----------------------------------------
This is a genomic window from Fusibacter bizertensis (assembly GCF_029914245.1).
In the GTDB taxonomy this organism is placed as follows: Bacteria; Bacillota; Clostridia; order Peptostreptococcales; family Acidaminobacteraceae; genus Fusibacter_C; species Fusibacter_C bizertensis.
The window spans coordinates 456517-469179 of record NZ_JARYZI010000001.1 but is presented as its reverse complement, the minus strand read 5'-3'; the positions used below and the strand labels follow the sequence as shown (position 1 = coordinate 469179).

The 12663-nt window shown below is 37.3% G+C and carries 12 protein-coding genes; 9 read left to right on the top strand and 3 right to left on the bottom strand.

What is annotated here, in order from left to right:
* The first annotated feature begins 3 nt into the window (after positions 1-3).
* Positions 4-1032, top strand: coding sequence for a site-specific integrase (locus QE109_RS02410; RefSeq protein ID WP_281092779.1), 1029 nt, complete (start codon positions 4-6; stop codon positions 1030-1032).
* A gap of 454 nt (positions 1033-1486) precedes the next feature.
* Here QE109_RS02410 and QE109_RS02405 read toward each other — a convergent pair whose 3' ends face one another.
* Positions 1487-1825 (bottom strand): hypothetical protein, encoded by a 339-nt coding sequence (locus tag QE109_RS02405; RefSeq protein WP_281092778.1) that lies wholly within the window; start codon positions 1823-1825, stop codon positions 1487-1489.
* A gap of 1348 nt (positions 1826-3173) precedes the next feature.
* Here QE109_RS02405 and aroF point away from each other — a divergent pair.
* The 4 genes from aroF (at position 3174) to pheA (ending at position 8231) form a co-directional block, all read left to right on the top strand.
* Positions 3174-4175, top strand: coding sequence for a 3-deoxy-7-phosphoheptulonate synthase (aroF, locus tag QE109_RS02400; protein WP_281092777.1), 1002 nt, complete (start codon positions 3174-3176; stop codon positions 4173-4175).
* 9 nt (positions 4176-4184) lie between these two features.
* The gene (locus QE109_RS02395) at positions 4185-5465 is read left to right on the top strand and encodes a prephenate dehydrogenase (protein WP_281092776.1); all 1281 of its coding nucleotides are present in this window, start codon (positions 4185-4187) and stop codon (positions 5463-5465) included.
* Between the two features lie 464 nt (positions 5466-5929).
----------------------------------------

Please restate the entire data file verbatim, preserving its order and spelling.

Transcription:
This is a genomic window from Fusibacter bizertensis (assembly GCF_029914245.1).
In the GTDB taxonomy this organism is placed as follows: Bacteria; Bacillota; Clostridia; order Peptostreptococcales; family Acidaminobacteraceae; genus Fusibacter_C; species Fusibacter_C bizertensis.
The window spans coordinates 456517-469179 of record NZ_JARYZI010000001.1 but is presented as its reverse complement, the minus strand read 5'-3'; the positions used below and the strand labels follow the sequence as shown (position 1 = coordinate 469179).

The 12663-nt window shown below is 37.3% G+C and carries 12 protein-coding genes; 9 read left to right on the top strand and 3 right to left on the bottom strand.

What is annotated here, in order from left to right:
* The first annotated feature begins 3 nt into the window (after positions 1-3).
* Positions 4-1032, top strand: coding sequence for a site-specific integrase (locus QE109_RS02410; RefSeq protein ID WP_281092779.1), 1029 nt, complete (start codon positions 4-6; stop codon positions 1030-1032).
* A gap of 454 nt (positions 1033-1486) precedes the next feature.
* Here QE109_RS02410 and QE109_RS02405 read toward each other — a convergent pair whose 3' ends face one another.
* Positions 1487-1825 (bottom strand): hypothetical protein, encoded by a 339-nt coding sequence (locus tag QE109_RS02405; RefSeq protein WP_281092778.1) that lies wholly within the window; start codon positions 1823-1825, stop codon positions 1487-1489.
* A gap of 1348 nt (positions 1826-3173) precedes the next feature.
* Here QE109_RS02405 and aroF point away from each other — a divergent pair.
* The 4 genes from aroF (at position 3174) to pheA (ending at position 8231) form a co-directional block, all read left to right on the top strand.
* Positions 3174-4175, top strand: coding sequence for a 3-deoxy-7-phosphoheptulonate synthase (aroF, locus tag QE109_RS02400; protein WP_281092777.1), 1002 nt, complete (start codon positions 3174-3176; stop codon positions 4173-4175).
* 9 nt (positions 4176-4184) lie between these two features.
* The gene (locus QE109_RS02395) at positions 4185-5465 is read left to right on the top strand and encodes a prephenate dehydrogenase (protein WP_281092776.1); all 1281 of its coding nucleotides are present in this window, start codon (positions 4185-4187) and stop codon (positions 5463-5465) included.
* Between the two features lie 464 nt (positions 5466-5929).